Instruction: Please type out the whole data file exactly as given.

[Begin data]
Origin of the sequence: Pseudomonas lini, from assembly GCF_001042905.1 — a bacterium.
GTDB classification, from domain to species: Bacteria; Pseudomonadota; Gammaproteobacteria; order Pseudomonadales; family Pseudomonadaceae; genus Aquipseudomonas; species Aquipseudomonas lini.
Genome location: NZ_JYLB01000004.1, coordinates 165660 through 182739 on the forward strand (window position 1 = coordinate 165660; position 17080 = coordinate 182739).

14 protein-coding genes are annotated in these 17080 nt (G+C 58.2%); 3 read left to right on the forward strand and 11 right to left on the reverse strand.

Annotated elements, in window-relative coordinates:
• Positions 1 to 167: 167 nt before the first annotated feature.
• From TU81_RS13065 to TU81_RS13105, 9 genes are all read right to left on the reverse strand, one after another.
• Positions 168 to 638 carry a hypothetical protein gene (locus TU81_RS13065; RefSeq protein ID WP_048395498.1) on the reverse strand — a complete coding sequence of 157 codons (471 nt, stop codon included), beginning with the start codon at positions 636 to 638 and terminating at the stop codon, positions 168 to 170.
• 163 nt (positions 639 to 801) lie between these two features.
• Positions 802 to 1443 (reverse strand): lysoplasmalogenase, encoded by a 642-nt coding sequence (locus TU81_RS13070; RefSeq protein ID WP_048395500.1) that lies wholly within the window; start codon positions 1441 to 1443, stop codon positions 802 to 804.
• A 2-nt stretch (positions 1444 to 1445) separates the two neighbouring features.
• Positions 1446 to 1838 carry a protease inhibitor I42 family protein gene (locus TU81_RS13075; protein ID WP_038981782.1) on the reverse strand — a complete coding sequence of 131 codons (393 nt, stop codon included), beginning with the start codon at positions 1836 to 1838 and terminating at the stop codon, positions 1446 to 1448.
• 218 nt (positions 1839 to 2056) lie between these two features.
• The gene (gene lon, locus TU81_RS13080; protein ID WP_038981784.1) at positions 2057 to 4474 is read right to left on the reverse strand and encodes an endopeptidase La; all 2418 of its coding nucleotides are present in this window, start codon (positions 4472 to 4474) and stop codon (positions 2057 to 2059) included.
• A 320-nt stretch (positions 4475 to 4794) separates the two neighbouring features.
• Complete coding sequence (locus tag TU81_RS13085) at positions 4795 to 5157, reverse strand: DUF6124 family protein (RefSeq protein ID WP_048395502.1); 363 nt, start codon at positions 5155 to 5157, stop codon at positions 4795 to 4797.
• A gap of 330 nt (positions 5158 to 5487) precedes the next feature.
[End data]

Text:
Origin of the sequence: Pseudomonas lini, from assembly GCF_001042905.1 — a bacterium.
GTDB classification, from domain to species: Bacteria; Pseudomonadota; Gammaproteobacteria; order Pseudomonadales; family Pseudomonadaceae; genus Aquipseudomonas; species Aquipseudomonas lini.
Genome location: NZ_JYLB01000004.1, coordinates 165660 through 182739 on the forward strand (window position 1 = coordinate 165660; position 17080 = coordinate 182739).

14 protein-coding genes are annotated in these 17080 nt (G+C 58.2%); 3 read left to right on the forward strand and 11 right to left on the reverse strand.

Annotated elements, in window-relative coordinates:
• Positions 1 to 167: 167 nt before the first annotated feature.
• From TU81_RS13065 to TU81_RS13105, 9 genes are all read right to left on the reverse strand, one after another.
• Positions 168 to 638 carry a hypothetical protein gene (locus TU81_RS13065; RefSeq protein ID WP_048395498.1) on the reverse strand — a complete coding sequence of 157 codons (471 nt, stop codon included), beginning with the start codon at positions 636 to 638 and terminating at the stop codon, positions 168 to 170.
• 163 nt (positions 639 to 801) lie between these two features.
• Positions 802 to 1443 (reverse strand): lysoplasmalogenase, encoded by a 642-nt coding sequence (locus TU81_RS13070; RefSeq protein ID WP_048395500.1) that lies wholly within the window; start codon positions 1441 to 1443, stop codon positions 802 to 804.
• A 2-nt stretch (positions 1444 to 1445) separates the two neighbouring features.
• Positions 1446 to 1838 carry a protease inhibitor I42 family protein gene (locus TU81_RS13075; protein ID WP_038981782.1) on the reverse strand — a complete coding sequence of 131 codons (393 nt, stop codon included), beginning with the start codon at positions 1836 to 1838 and terminating at the stop codon, positions 1446 to 1448.
• 218 nt (positions 1839 to 2056) lie between these two features.
• The gene (gene lon, locus TU81_RS13080; protein ID WP_038981784.1) at positions 2057 to 4474 is read right to left on the reverse strand and encodes an endopeptidase La; all 2418 of its coding nucleotides are present in this window, start codon (positions 4472 to 4474) and stop codon (positions 2057 to 2059) included.
• A 320-nt stretch (positions 4475 to 4794) separates the two neighbouring features.
• Complete coding sequence (locus tag TU81_RS13085) at positions 4795 to 5157, reverse strand: DUF6124 family protein (RefSeq protein ID WP_048395502.1); 363 nt, start codon at positions 5155 to 5157, stop codon at positions 4795 to 4797.
• A gap of 330 nt (positions 5158 to 5487) precedes the next feature.